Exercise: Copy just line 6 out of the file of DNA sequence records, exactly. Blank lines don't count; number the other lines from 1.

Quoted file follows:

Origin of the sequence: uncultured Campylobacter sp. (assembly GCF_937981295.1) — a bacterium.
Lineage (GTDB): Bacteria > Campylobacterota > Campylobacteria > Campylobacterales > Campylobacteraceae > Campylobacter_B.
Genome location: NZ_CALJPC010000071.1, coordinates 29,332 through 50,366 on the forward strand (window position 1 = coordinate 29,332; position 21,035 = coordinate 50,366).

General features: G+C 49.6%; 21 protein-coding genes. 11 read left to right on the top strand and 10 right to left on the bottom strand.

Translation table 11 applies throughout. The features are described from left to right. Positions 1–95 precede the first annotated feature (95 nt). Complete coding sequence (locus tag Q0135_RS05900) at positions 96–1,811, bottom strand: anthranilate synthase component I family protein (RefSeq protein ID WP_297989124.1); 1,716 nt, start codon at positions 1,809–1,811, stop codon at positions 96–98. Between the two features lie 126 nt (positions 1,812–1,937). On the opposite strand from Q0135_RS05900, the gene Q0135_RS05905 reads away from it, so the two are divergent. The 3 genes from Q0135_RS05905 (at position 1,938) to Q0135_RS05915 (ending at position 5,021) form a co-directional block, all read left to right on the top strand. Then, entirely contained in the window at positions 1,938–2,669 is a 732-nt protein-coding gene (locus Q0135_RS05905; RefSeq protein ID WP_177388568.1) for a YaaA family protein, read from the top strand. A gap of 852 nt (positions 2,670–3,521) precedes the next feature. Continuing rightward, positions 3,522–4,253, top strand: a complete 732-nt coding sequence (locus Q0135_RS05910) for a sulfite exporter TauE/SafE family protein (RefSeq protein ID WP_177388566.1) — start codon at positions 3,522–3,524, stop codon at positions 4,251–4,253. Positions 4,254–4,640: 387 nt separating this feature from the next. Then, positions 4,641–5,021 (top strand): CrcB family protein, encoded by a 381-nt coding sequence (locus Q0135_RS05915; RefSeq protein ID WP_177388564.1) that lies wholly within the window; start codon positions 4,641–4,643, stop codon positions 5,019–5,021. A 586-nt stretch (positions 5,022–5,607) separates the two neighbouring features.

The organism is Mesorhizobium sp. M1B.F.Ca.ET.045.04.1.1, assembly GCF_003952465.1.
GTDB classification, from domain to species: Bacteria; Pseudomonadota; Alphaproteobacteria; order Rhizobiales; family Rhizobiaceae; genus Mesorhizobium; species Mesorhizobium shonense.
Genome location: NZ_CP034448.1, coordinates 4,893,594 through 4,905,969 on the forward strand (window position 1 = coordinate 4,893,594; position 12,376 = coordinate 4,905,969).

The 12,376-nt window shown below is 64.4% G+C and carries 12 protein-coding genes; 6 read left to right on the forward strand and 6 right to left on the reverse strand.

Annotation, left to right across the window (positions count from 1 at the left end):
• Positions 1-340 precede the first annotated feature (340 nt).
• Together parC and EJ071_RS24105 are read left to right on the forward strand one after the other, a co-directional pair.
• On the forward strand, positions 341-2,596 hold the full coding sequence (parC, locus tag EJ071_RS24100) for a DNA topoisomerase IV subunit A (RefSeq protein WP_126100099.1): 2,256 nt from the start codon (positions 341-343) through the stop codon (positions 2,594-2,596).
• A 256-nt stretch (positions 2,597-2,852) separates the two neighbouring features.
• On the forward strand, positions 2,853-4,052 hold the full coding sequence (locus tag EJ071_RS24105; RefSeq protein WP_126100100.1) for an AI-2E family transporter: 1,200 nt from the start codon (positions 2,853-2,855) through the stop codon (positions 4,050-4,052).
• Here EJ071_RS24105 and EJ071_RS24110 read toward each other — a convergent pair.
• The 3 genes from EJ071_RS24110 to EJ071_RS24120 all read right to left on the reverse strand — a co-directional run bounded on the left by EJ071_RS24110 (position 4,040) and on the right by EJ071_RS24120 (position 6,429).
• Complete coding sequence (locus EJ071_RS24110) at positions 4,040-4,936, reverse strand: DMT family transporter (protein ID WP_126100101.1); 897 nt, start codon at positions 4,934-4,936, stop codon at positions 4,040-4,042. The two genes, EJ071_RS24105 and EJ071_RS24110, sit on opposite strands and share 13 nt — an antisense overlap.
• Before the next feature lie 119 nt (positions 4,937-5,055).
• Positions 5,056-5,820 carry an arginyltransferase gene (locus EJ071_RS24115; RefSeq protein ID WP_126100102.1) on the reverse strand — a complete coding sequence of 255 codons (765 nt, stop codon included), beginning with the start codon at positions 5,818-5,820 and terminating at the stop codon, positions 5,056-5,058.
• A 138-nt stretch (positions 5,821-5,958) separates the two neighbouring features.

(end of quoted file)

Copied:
The organism is Mesorhizobium sp. M1B.F.Ca.ET.045.04.1.1, assembly GCF_003952465.1.